Fifa report finds Australia 'violated' World Cup bidding rules

Fifa President Sepp Blatter announces that Qatar will be hosting the 2022 Soccer World Cup - 2 December 2010 Image copyright AP
Image caption Allegations of corruption in the World Cup bidding process were made after the voting took place in 2010

Australia's conduct in its 2022 bid to stage the football World Cup has been criticised for attempts to divert government money to influence votes.

A Fifa report found Australia's bidding consultants appeared to have "violated the bidding and ethics rules".

It also accused Australian officials of attempting to conceal "certain key relationships" in the bidding process.

The report also criticised the English Football Association but cleared Russia and Qatar of corruption allegations.

But since being released on Thursday, Fifa's report has been heavily criticised - most notably by Michael Garcia, the lawyer who investigated those claims of wrongdoing.

Fifa launched its inquiry into the bidding process for the 2018 and 2022 World Cups after a number of corruption allegations were made after voting took place in 2010.

Russia won the right to host the 2018 tournament, beating England and joint bids by the Netherlands and Belgium, and Spain and Portugal.

Qatar was awarded the 2022 event, edging out Australia, Japan, South Korea and the United States.

The Australian government spent about A$46m (£26m; $40m) for the country's 2022 World Cup bid but received only one vote.

Buying votes?

The Fifa report claimed Australia's bidding team tried to curry favour with members of Fifa's Executive Committee by directing government funds from development projects in Africa towards initiatives in members' home nations.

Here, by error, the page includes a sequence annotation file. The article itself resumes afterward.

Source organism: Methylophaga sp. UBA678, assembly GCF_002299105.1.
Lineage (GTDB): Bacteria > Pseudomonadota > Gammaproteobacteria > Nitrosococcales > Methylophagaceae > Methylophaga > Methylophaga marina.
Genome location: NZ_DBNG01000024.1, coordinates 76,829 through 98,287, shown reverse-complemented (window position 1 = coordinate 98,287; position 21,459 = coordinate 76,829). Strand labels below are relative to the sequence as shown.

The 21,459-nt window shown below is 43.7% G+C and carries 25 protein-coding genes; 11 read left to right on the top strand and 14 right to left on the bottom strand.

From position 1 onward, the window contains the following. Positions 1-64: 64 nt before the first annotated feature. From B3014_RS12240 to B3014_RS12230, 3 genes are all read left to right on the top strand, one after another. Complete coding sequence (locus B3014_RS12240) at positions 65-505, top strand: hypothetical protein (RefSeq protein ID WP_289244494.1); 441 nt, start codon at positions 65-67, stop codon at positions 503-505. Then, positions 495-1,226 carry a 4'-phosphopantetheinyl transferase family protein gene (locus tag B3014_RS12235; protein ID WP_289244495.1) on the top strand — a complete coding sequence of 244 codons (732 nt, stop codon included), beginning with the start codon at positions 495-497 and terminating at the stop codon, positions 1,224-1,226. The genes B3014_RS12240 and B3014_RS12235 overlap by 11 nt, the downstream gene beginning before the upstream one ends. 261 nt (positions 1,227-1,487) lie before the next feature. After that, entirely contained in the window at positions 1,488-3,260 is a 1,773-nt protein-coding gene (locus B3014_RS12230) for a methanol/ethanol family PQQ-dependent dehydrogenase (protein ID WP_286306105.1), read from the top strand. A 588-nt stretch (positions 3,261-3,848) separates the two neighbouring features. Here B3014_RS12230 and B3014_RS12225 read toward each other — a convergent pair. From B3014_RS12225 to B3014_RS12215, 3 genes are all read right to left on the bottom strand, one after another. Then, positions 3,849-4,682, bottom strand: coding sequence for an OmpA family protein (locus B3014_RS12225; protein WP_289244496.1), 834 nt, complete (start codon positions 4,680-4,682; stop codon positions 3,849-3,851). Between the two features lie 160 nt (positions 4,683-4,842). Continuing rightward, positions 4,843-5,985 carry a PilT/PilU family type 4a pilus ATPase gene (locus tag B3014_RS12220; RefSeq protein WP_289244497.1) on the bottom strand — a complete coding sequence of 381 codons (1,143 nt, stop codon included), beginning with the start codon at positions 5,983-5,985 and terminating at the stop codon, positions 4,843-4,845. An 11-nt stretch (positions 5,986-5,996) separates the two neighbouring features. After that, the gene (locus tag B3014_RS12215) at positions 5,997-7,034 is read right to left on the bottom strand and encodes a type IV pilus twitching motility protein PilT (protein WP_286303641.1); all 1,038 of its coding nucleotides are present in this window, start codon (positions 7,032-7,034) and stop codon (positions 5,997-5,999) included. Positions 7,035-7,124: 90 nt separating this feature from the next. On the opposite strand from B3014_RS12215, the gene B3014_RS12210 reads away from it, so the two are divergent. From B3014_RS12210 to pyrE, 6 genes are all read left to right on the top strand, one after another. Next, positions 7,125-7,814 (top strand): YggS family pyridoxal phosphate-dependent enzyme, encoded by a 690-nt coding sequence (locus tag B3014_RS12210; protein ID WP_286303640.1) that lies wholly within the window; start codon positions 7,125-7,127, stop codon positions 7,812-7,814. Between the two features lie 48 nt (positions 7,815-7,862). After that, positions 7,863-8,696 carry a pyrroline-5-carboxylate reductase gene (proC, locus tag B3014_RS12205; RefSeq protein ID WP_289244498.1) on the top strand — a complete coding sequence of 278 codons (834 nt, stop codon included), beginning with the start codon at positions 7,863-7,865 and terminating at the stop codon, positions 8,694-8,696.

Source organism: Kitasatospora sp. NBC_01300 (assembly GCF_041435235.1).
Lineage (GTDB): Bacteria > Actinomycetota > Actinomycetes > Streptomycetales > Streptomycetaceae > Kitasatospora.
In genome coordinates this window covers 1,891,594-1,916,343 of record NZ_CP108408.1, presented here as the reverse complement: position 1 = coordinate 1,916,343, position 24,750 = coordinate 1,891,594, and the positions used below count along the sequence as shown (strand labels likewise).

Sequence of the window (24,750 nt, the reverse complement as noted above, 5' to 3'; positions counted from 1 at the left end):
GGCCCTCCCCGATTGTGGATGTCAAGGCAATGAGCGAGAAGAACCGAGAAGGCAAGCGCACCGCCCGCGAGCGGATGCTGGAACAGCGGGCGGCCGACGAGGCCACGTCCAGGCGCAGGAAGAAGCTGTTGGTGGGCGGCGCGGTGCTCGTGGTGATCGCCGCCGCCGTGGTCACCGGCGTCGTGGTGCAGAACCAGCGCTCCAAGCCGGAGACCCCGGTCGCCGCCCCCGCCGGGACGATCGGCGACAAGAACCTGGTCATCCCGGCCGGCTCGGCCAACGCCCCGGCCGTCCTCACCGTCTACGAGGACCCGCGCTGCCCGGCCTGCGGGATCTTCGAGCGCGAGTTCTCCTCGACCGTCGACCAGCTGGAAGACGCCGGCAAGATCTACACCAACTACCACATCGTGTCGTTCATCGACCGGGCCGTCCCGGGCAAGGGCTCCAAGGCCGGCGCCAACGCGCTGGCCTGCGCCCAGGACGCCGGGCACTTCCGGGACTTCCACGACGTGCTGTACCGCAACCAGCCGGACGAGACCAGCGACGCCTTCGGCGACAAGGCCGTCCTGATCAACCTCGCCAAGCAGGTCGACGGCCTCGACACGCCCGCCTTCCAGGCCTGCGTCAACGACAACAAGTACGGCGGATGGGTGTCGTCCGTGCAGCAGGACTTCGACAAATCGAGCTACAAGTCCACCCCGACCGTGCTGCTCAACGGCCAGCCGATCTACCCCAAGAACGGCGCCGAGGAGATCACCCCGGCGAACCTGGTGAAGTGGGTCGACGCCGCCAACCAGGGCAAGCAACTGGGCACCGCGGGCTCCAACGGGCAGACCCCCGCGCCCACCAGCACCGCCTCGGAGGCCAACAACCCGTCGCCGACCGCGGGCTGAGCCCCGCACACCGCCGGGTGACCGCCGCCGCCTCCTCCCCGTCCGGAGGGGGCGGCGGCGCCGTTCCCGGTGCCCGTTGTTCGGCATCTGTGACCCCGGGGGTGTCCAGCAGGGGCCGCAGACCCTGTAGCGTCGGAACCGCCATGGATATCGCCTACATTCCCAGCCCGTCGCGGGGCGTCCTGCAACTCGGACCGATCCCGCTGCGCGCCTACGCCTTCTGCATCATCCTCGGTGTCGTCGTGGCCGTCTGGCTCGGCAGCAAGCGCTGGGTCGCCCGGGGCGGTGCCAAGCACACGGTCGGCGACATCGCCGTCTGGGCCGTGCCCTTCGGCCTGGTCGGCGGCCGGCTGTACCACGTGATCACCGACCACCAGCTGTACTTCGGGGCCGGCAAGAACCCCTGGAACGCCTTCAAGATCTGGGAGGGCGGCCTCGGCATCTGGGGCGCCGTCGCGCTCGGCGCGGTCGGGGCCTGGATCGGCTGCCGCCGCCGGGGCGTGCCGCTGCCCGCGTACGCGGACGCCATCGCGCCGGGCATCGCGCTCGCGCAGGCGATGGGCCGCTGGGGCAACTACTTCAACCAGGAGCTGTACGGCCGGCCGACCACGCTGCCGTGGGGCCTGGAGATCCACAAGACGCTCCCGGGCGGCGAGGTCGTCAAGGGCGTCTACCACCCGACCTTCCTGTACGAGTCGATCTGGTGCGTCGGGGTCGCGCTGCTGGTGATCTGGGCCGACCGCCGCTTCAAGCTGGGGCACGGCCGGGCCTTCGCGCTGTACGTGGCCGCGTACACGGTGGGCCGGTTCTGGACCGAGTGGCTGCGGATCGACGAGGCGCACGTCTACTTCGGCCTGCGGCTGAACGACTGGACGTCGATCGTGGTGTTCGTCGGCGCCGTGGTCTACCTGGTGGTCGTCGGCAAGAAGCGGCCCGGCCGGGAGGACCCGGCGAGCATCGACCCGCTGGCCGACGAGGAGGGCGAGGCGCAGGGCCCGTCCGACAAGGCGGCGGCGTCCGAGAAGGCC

It also said there were "certain indications of potentially problematic conduct of specific individuals in the light of relevant Fifa ethics rules".

It found there were several incidents involving the Australia 2022 bid that displayed "potentially problematic connections between financial and other support for 'football development' and the bidding process".

However, it concluded that the connections identified were "all in all, not suited to compromise the integrity" of the bidding process "as a whole".

Football Federation Australia (FFA) said it would seek advice from the Fifa Ethics Committee before making any further comment.

"FFA notes that the Australian bid team co-operated fully with the inquiry and provided transparency on the conduct of the bid," the FFA said in a statement.

Michael Garcia, who conducted a two-year inquiry, said the report "contains numerous materially incomplete and erroneous representations".

The report was based on the work carried out by Mr Garcia, after he was appointed by Fifa to conduct an independent investigation into claims of corruption.

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